• Tests 15% Tests may be oral, written or on WebCT and are designed to reinforce the material. May occur the last week of classes.
  • Semester Long Project 30% -- Final Project Presentations Tuesday December 16 3-5:30 pm No make-ups allowed. Part of this project may occur the last week of classes.
  • Extra credit There will extra credit opportunities during the semester for which points will accumulate. When final grades are given, extra credit points are taken into account in the determination of -, nothing, or + attached to a letter grade. Undergraduates can receive extra credit by successfully completing grad problems.
  • Other Policies

    Material is covered very quickly. Plan to spend 6-10 hours per week, outside of class, on average, on this course. You are responsible for all material covered and all announcements and assignments made at each class, whether you are present or not. You are also responsible for announcements made on the web pages, so check them often.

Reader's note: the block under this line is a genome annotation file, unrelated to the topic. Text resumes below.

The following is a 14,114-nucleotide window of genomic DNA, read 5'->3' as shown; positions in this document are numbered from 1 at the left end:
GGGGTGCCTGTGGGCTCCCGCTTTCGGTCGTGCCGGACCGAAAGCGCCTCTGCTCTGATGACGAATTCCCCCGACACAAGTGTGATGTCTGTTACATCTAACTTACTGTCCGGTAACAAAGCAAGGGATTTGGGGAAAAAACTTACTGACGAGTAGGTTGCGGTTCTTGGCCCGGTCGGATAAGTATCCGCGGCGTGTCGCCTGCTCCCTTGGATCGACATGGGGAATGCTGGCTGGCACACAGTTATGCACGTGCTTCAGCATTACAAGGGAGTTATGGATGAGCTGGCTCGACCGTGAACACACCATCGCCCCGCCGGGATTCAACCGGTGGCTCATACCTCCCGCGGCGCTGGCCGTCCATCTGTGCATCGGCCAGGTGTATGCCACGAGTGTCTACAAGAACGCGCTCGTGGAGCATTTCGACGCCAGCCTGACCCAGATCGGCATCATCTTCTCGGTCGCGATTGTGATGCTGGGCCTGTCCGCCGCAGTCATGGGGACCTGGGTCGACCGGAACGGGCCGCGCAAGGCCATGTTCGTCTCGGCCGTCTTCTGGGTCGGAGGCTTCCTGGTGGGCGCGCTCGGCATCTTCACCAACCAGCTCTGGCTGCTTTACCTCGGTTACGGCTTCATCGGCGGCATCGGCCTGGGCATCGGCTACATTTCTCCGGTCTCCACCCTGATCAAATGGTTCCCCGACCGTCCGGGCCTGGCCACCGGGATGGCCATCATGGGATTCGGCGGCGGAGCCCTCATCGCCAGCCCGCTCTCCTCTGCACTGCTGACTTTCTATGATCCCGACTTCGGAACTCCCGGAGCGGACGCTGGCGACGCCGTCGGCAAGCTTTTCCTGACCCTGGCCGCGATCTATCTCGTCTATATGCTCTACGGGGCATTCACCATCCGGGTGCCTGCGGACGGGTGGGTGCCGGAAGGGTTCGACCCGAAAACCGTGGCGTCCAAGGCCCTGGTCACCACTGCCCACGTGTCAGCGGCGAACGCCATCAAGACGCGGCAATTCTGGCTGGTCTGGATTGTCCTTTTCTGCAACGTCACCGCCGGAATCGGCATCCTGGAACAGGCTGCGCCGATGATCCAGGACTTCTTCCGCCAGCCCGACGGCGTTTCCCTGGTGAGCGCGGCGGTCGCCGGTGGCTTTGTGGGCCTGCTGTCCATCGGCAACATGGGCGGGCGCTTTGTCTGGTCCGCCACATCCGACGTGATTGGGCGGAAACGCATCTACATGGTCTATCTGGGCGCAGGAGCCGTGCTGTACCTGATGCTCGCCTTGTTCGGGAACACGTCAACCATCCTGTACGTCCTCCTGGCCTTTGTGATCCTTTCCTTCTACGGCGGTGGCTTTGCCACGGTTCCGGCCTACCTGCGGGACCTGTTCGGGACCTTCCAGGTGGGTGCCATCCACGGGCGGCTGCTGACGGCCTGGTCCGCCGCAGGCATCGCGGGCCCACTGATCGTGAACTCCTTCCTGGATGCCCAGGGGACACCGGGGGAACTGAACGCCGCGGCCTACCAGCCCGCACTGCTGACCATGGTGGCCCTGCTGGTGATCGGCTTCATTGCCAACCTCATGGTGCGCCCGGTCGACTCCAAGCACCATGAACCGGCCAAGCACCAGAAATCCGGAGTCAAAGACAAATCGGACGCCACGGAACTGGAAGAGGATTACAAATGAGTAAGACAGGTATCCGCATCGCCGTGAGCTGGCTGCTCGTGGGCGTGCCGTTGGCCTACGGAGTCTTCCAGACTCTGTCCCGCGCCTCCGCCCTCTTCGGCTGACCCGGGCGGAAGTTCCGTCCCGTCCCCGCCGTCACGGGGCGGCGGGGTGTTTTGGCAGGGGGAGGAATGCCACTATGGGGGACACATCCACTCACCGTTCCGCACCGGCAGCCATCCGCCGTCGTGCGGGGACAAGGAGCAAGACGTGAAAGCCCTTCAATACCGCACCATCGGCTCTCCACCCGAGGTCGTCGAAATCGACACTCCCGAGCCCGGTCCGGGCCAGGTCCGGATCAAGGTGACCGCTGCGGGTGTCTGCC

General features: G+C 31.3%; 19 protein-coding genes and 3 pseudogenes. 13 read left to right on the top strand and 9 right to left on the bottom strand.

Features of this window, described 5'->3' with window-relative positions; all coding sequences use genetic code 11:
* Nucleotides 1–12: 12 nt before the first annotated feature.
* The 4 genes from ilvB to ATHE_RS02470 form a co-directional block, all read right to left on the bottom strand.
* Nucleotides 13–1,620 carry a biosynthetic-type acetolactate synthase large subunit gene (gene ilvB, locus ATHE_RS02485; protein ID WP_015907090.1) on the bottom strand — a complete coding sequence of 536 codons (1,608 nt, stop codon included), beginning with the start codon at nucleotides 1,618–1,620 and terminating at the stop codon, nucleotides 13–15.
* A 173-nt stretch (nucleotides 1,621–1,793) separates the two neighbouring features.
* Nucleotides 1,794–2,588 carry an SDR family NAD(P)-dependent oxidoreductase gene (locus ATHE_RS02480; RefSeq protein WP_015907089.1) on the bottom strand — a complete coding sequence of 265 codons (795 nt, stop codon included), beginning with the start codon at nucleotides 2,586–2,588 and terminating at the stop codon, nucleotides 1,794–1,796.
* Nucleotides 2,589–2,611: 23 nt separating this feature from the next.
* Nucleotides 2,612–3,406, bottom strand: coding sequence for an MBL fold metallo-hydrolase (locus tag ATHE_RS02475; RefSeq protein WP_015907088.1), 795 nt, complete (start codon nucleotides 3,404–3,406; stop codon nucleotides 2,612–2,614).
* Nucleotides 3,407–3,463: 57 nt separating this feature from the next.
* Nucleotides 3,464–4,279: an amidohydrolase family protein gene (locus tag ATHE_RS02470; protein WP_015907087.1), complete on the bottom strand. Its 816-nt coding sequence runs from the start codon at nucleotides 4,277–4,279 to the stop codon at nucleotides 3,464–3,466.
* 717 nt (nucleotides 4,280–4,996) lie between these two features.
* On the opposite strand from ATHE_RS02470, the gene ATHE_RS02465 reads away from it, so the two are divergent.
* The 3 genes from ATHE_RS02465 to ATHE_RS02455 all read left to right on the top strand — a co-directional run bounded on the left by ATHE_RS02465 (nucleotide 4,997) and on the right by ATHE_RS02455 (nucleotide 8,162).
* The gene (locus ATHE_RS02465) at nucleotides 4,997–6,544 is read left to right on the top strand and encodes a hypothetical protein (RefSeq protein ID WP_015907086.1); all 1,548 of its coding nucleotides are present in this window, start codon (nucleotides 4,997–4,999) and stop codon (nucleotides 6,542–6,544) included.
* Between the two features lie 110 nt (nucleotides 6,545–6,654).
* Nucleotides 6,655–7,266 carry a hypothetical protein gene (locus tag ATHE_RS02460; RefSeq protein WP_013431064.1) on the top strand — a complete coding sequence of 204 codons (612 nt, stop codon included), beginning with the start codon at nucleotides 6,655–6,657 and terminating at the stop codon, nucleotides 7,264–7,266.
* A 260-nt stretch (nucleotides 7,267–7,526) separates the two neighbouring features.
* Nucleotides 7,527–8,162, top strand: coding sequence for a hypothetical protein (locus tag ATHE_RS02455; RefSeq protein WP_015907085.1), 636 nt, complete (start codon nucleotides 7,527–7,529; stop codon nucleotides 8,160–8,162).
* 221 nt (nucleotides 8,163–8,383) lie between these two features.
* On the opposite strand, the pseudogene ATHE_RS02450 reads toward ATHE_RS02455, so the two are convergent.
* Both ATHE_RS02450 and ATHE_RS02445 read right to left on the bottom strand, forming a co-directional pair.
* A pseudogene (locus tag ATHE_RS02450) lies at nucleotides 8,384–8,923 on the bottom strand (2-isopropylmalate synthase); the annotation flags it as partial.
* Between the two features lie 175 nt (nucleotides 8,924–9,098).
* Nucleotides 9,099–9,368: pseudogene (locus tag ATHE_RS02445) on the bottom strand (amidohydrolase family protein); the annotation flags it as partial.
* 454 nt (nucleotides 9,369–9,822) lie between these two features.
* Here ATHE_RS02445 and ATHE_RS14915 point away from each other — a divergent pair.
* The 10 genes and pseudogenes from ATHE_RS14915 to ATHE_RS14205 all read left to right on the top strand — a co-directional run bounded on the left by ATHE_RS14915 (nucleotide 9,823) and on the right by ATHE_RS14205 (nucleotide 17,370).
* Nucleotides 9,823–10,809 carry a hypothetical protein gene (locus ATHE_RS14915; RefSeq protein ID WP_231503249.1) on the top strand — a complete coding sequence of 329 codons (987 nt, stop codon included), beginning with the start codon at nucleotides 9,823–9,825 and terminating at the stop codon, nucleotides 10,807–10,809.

When writing up work, be sure to give acknowledgment where it is due. Submitting someone else's work as your own (PLAGIARISM) is a serious violation of the University's Academic Integrity Code.


    Asking questions, and explaining things to others, in or out of class, is one of the best ways to improve your understanding of the material. This course is to be an environment in which everyone feels comfortable asking questions, making mistakes, offering good guesses and ideas, and is respectful to one another.

    You should explore each problem and write out your thinking in a way that can be shared with others. Focus on your own ideas. Turn in projects or prepare to present problems even if it they are not complete, even if only to say, "I do not understand such and such" or "I am stuck here." Be as specific as possible. Conjecture.